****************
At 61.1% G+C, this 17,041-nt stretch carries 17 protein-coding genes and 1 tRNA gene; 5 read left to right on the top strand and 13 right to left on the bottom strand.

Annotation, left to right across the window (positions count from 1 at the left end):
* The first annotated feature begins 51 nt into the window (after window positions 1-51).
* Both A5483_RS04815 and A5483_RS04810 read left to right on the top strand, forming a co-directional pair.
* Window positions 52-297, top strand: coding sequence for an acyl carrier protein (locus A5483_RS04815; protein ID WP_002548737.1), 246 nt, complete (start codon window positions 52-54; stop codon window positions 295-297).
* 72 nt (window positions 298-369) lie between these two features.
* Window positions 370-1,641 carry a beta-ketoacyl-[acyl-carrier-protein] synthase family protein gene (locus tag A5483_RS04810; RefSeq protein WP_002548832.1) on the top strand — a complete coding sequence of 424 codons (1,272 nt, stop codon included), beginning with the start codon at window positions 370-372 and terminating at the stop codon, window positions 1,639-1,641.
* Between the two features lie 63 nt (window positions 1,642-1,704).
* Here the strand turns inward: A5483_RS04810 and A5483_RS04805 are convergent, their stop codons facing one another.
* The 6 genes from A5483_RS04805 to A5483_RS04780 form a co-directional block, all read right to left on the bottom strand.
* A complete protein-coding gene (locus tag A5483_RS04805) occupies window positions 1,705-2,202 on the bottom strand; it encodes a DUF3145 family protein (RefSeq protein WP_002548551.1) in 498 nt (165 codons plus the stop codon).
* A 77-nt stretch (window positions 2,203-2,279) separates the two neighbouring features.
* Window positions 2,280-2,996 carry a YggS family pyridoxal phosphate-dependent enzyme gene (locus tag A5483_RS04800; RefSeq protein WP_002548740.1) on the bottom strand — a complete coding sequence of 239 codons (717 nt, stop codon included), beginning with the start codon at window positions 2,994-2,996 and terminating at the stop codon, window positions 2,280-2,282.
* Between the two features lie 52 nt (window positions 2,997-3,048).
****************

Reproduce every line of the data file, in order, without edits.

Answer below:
At 61.1% G+C, this 17,041-nt stretch carries 17 protein-coding genes and 1 tRNA gene; 5 read left to right on the top strand and 13 right to left on the bottom strand.

Annotation, left to right across the window (positions count from 1 at the left end):
* The first annotated feature begins 51 nt into the window (after window positions 1-51).
* Both A5483_RS04815 and A5483_RS04810 read left to right on the top strand, forming a co-directional pair.
* Window positions 52-297, top strand: coding sequence for an acyl carrier protein (locus A5483_RS04815; protein ID WP_002548737.1), 246 nt, complete (start codon window positions 52-54; stop codon window positions 295-297).
* 72 nt (window positions 298-369) lie between these two features.
* Window positions 370-1,641 carry a beta-ketoacyl-[acyl-carrier-protein] synthase family protein gene (locus tag A5483_RS04810; RefSeq protein WP_002548832.1) on the top strand — a complete coding sequence of 424 codons (1,272 nt, stop codon included), beginning with the start codon at window positions 370-372 and terminating at the stop codon, window positions 1,639-1,641.
* Between the two features lie 63 nt (window positions 1,642-1,704).
* Here the strand turns inward: A5483_RS04810 and A5483_RS04805 are convergent, their stop codons facing one another.
* The 6 genes from A5483_RS04805 to A5483_RS04780 form a co-directional block, all read right to left on the bottom strand.
* A complete protein-coding gene (locus tag A5483_RS04805) occupies window positions 1,705-2,202 on the bottom strand; it encodes a DUF3145 family protein (RefSeq protein WP_002548551.1) in 498 nt (165 codons plus the stop codon).
* A 77-nt stretch (window positions 2,203-2,279) separates the two neighbouring features.
* Window positions 2,280-2,996 carry a YggS family pyridoxal phosphate-dependent enzyme gene (locus tag A5483_RS04800; RefSeq protein WP_002548740.1) on the bottom strand — a complete coding sequence of 239 codons (717 nt, stop codon included), beginning with the start codon at window positions 2,994-2,996 and terminating at the stop codon, window positions 2,280-2,282.
* Between the two features lie 52 nt (window positions 2,997-3,048).